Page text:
Makerere University Law dons have questioned the powers of the Vice Chancellor, Prof. Barnabas Nawangwe to suspend staff and appoint a committee to investigate them, URN reports.
This is contained in a statement signed by Associate Prof. Christopher Mbazira, the acting Principal Law School with
“It appears that the powers invoked to suspend and at the same time nominate an investigative committee are not available either in the Universities and Other Tertiary Institutions Act or in the Makerere University Human Resources Manual,” a statement by law dons read.
Prof. Nawangwe has in the past relied on section 31 (1) and 55 (2) of the Universities and Other Tertiary Institutions Act to suspect staff. However, the law dons argue that neither the Universities and Other Tertiary Institutions Act nor the Makerere University Human Resource Manual
“Neither do they give the Vice Chancellor powers to set up an investigative committee. Those powers vest only in the person that has direct supervision of the staff member. Even the Human Resource Manual in paragraph 5.9 (b) (ii) does not give the Vice Chancellor power to institute an investigative committee,” the law dons contend.
URN has previously reported on the orders of the Director Human Resources Andrew Abunyang directing all staff to report to work lest they are dealt with under the law.
Legality of Suspensions
The law school observes that the Employment Act provides for the manner, in which suspension of employees is managed. Section 63 (2) provides that “Any suspension under subsection (1) shall not exceed Four Weeks or the duration of the inquiry.”
“We observe that the suspension of MASA Chairperson Bennet Magara and the Secretary Joseph Kalema is illegal as it has exceeded the mandatory 4 weeks from the date of suspension on 21st December 2018,” they further contend.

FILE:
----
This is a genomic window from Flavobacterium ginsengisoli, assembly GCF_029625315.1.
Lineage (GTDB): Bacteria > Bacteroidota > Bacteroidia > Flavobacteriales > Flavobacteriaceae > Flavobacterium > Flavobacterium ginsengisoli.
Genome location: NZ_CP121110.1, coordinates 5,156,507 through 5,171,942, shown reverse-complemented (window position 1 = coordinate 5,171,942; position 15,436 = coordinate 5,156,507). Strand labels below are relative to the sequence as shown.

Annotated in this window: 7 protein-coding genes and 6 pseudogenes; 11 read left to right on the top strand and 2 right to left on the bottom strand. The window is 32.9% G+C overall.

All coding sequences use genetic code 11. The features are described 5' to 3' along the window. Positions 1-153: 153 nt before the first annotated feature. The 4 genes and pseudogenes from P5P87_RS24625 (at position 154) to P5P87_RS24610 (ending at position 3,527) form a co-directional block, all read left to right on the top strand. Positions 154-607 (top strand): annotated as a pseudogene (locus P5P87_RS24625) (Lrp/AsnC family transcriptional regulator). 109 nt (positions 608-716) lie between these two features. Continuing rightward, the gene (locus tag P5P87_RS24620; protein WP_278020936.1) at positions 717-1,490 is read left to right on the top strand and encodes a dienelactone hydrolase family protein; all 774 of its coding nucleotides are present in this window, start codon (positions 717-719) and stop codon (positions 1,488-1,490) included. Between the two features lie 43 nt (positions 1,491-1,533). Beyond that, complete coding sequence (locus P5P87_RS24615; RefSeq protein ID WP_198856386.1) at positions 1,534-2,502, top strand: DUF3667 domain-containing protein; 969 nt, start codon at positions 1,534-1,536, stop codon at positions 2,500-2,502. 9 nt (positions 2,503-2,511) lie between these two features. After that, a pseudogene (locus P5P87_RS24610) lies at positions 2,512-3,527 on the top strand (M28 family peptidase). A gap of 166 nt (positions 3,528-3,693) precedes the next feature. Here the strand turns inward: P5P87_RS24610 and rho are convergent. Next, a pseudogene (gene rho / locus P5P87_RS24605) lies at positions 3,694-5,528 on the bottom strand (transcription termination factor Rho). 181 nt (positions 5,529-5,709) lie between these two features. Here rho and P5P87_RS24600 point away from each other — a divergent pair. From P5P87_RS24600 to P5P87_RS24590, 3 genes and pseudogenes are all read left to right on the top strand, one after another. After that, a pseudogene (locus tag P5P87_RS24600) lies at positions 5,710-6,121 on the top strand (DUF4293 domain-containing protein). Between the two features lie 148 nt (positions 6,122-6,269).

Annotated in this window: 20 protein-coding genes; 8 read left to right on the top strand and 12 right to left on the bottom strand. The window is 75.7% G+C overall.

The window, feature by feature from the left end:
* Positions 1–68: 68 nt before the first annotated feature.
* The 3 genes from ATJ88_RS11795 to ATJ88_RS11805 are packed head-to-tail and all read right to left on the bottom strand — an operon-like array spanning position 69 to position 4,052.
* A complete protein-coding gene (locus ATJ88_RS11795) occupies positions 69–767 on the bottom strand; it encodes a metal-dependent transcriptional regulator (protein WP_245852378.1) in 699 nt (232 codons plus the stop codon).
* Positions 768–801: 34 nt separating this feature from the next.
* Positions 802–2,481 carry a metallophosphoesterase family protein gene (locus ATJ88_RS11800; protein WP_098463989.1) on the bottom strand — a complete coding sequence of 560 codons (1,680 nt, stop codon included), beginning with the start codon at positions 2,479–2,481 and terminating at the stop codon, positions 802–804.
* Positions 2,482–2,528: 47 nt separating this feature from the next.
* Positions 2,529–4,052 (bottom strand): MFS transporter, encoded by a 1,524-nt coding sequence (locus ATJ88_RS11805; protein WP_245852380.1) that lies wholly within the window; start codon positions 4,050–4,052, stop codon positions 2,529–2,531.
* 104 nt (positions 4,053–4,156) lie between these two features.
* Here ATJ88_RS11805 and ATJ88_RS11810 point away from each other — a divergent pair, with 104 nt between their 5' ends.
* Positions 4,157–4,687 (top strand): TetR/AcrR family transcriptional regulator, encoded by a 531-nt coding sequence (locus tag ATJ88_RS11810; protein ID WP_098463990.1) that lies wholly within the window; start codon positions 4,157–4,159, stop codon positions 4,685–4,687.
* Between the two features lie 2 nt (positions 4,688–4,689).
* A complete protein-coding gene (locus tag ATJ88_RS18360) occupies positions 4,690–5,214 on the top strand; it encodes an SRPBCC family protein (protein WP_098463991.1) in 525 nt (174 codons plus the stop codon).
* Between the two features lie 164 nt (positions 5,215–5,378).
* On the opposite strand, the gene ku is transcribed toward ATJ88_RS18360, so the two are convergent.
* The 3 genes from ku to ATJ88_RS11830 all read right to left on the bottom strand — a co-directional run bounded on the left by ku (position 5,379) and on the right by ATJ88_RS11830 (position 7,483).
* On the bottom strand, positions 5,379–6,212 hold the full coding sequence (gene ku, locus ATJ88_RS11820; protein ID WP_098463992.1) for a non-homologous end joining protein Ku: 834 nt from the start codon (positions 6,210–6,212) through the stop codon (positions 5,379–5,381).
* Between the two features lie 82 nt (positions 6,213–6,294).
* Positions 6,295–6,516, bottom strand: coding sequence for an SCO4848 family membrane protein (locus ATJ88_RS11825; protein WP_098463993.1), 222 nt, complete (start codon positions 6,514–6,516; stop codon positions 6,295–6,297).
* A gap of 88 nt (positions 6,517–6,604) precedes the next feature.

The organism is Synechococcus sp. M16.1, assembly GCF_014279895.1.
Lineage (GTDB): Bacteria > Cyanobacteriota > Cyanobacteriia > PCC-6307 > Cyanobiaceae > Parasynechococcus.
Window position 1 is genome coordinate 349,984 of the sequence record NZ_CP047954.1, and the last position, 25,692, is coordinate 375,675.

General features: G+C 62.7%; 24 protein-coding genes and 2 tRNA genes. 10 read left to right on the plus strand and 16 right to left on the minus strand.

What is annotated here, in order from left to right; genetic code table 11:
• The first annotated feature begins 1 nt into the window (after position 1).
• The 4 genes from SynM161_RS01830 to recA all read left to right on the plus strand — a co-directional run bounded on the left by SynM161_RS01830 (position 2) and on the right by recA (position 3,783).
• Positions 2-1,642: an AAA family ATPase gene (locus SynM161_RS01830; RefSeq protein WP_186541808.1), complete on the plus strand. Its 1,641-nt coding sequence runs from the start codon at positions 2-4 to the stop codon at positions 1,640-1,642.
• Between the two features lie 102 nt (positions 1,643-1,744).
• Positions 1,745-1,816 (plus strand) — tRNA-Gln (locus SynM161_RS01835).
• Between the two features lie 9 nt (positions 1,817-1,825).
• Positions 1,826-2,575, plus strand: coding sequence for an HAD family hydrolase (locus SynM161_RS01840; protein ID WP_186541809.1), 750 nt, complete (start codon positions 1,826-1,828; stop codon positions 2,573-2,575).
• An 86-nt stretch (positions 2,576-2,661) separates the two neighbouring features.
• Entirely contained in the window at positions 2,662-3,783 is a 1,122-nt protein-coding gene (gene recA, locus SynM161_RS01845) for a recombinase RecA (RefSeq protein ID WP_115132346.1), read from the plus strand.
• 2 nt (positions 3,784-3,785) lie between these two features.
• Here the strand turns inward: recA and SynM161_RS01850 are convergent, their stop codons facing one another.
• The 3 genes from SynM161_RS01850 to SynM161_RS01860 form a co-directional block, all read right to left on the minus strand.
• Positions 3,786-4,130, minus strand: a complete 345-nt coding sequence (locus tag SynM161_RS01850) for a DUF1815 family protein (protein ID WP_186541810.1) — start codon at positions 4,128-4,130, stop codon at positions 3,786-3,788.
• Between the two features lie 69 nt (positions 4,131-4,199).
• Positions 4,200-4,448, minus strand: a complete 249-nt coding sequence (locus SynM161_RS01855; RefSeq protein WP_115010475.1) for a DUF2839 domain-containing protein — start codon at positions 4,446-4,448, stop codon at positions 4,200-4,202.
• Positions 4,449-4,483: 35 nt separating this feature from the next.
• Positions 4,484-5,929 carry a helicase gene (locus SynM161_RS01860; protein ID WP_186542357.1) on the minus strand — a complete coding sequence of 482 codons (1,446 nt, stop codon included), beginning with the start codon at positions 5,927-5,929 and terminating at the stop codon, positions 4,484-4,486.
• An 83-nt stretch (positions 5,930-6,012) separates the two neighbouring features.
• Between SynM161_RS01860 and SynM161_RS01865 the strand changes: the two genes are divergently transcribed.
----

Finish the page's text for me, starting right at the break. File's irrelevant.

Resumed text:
Human Resource Manual Challenged
The law dons also argue that
According to Prof. Mbazira, “Close 5.9 (b) (i&v) which provide for 90 days of suspension contravenes section 63 of the Employment Act. The recently gazetted amendments to the HR manual are likewise legally problematic.”
The school reiterated the earlier position that the staff resolutions are binding on all associations and union members. Prof. Mbazira says the Law School remains committed to all its academic, administrative and support obligations under the Universities and Other Tertiary Institutions Act and their terms of employment.
“It is also our responsibility as a School to provide well-reasoned guidance on matters of constitutionalism, rule of law and administrative governance. It is in this spirit and for the overall good of Makerere University – the oldest and most prestigious institution of higher learning in the land – that we give this opinion and advice,” states Prof. Mbazira said.
Associate Prof. Ronald Kakungulu Mayambala, a senior law lecturer explains that the Vice Chancellor like any other university staff is an employee of the university and cannot have powers to discipline a fellow employee without going through the necessary committees.
“This is to affirm the position reached between Management and the leadership of the three Staff Associations at the meeting held on 4th February 2019, to start a new chapter of mutual respect and take our University to greater heights as one family,” Prof. Nawangwe said.
Despite this assurance, staffs demand that the university management reinstates the suspended staff association leaders in order to affirm a “new chapter of mutual respect.”
Associate Prof. Edward Mwavu, the interim Chairperson Joint Staff Associations declined to comment on the said letter, saying he would table it before the Joint Assembly scheduled for Monday afternoon.
Students Losing Patience
Denis Twahika, a law student says the frustration he is feeling after missing lectures is pushing him to apply desperate measures.
Twahika says Prof. Nawangwe’s comments on student’s good discipline is misplaced, especially after silencing all critical voices.